This city, in which a cosmic crime against humanity, which was the abomination of desolations inflicted on the Jews by the Nazis, was celebrated, saw also humanity’s attempt at a redress. It hosted humanity’s attempt at justice. It was in this city that the victorious allies brought Nazism to trial. It was in this city, that Justice Robert H. Jackson delivered one of the greatest benedictions of human reason to justice. In his opening statement to the International Military Tribunal, trying the Nazi war criminals; Justice Jackson’s address was a sublime detergent, deployed by human reason, enfeebled by the savage celebration of brutality, which war was, in an attempt to rinse the garments of human conscience off the collective guilt, which the Nazi war crimes afflicted our humanity with. On that occasion, humanity, speaking out its sighs through Justice Jackson, delivered what would stand as a great testament to reason, as well as a lighthouse to all those, in search of justice and its significance. He said as follows:

“The privilege of opening the first trial in history for crimes against the peace of the world imposes a grave responsibility. The wrongs which we seek to condemn and punish have been so calculated, so malignant, and so devastating, that civilization cannot tolerate their being ignored, because it cannot survive their being repeated. That four great nations, flushed with victory and stung with injury stay the hand of vengeance and voluntarily submit their captive enemies to the judgment of the law is one of the most significant tributes that Power has ever paid to Reason.”

It was unfortunately in this city, that over 70 years after this sublime admission of the supremacy of human reason, that some aggrieved members of the IPOB, in a rash obliviousness to history and significance, descended; flushed with the self-righteousness of their cause; stung with injury and disappointment; and instead of staying the hand of vengeance, to voluntarily and non-violently protest the wrong done them, or the injuries inflicted on their land and cause; went on a rampage, to manhandle a brother-guest, invited by their own people, to attend one of the most sacred ceremonies of their people, dedicated to their ancestral fertility goddess ihejioku!

In the Aniigbo, where all the participants came from, this is an ARU. You don’t desecrate this sacred festival with violence. Iri ji, or Ihejioku is a feast meant to thank and praise the Earth Mother, ANI, who is responsible for all fertility. This feast, like all harvest traditions all over the world, places premium and a sacred deference to hospitality. It is a thanksgiving feast for all that our Earth-Mother bestowed upon our community. It emphasizes the tradition of bounty and hospitality, just like the Jewish New Year of Rosh Hashonah and Yom Kippur.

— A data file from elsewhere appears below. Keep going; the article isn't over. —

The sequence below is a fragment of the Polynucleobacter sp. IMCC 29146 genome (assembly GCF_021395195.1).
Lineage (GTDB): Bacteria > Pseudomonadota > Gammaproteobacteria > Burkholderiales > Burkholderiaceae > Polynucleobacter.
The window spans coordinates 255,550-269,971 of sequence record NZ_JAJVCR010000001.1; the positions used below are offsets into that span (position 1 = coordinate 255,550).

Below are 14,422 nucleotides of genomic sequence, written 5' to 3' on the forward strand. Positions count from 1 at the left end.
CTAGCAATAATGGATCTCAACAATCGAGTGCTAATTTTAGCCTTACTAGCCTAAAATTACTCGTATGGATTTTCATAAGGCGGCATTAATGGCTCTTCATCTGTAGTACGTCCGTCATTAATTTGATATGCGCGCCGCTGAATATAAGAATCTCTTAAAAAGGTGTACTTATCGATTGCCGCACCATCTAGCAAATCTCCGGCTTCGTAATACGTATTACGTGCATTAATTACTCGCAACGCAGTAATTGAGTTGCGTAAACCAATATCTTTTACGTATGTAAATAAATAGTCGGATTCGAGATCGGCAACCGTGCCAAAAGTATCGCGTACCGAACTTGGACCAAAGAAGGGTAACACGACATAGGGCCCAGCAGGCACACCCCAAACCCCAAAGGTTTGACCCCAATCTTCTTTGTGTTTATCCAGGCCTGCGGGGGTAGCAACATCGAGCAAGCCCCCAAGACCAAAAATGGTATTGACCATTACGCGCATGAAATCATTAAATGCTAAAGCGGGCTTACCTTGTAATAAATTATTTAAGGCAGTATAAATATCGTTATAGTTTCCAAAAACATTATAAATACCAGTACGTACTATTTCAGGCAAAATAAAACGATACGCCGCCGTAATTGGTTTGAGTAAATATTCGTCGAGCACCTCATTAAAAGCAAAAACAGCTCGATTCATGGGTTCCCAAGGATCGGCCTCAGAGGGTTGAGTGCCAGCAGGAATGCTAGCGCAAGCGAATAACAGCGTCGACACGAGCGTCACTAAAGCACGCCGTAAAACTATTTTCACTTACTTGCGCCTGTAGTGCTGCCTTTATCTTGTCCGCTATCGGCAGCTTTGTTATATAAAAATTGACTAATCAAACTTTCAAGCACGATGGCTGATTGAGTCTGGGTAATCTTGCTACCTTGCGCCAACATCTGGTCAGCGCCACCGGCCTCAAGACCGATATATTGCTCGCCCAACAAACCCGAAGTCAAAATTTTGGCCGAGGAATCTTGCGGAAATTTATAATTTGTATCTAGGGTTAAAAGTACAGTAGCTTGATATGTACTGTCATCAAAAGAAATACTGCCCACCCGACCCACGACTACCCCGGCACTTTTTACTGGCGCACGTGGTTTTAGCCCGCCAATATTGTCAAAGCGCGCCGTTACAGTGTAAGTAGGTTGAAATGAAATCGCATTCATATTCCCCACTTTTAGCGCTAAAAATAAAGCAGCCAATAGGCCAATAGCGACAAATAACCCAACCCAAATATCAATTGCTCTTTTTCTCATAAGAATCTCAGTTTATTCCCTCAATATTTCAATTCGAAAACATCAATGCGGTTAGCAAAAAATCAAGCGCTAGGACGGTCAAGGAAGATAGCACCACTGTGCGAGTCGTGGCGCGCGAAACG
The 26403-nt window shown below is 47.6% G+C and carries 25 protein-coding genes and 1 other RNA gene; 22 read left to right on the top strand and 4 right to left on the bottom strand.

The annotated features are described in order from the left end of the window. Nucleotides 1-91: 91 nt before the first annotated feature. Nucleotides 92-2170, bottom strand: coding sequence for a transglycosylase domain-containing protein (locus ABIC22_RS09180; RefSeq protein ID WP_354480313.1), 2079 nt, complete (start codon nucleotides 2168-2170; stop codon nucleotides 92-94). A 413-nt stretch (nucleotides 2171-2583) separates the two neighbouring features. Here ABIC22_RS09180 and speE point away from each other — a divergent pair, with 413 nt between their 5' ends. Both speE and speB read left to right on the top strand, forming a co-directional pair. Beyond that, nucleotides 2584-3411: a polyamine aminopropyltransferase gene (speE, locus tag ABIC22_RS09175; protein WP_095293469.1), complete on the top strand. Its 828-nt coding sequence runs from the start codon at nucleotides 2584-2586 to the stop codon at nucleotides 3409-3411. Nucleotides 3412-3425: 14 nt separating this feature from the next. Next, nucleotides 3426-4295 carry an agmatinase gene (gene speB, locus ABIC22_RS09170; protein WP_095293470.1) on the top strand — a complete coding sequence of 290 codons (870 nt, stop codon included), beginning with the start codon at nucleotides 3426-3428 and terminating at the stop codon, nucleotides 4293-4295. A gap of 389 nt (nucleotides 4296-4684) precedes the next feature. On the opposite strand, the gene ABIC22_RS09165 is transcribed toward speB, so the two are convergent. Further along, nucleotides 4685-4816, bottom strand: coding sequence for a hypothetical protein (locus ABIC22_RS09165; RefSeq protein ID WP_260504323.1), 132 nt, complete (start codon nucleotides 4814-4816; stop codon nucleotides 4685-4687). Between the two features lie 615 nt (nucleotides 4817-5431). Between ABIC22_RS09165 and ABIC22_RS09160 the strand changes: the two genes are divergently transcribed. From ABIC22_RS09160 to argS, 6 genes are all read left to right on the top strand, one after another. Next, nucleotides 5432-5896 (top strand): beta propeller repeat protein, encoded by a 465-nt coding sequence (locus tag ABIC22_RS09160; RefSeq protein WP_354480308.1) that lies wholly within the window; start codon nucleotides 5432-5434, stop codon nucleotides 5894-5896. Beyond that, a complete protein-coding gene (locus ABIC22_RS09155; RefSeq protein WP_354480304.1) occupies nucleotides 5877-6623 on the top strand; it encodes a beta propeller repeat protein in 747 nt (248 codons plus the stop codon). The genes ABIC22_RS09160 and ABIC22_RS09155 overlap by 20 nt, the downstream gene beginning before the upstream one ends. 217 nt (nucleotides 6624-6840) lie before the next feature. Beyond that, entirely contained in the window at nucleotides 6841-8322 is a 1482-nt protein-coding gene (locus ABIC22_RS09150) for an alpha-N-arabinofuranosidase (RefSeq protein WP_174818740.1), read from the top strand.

This was the sacred boundaries that those members of the IPOB tore to shreds on that day, by man-handling their own brother, who was INVITED as a guest to the occasion. It is only a fool, who does not know that his married sister comes to him as a guest. “O wu Onye Apari wu Onye amaghi shi, na Ada nne wu Obia.” Was this lost on the guys that attacked a guest they invited to a feast in deference to hospitality? We have a saying ‘O biara be onye abiagbuna ya. Ma o naba, mkpukpu apukwana ya na azu’- These are our cultural benedictions to hospitality, all of which the violence inflicted on Ike Ekweremmadu violated on the score of Igbo ethics and tradition, on that day.

The question then becomes: Are there conditions that would ever justify peddling violence in a foreign land; violating the sacred canons of Igbo tradition, all in bid to vent your anger, or exact vengeance, whether personal or political, on a political opponent? Are there unbearable moments, which could be pleaded as overriding all these pedestals of meaning and significance to justify the assault that Ike Ekweremmadu received in Germany at the hands of some discontented Nigerians?

  1. The Million Dollar Question

It was around 2.37 pm. I was on the microphone trying to call a rowdy hall to order. I have started recognizing the invited guests, and beckoning on some of the nominated ones to get to table of prominence, befitting the invitation extended to them.

We were already informed that Nnia Nwodo, the President General of Ohaneze Ndiigbo, would not be making it, as his visa did not get to him on time, from the German embassy in Nigeria. So, I was to side-step his name, and call on the Deputy Senate President, Dr. Ike Ekweremmadu…
‘We now call upon our next guest, the former deputy senate president of Nigeria, Dr. Ike Ekweremmadu to please take his seat….

Go gather your yard people… Tori dey come!!!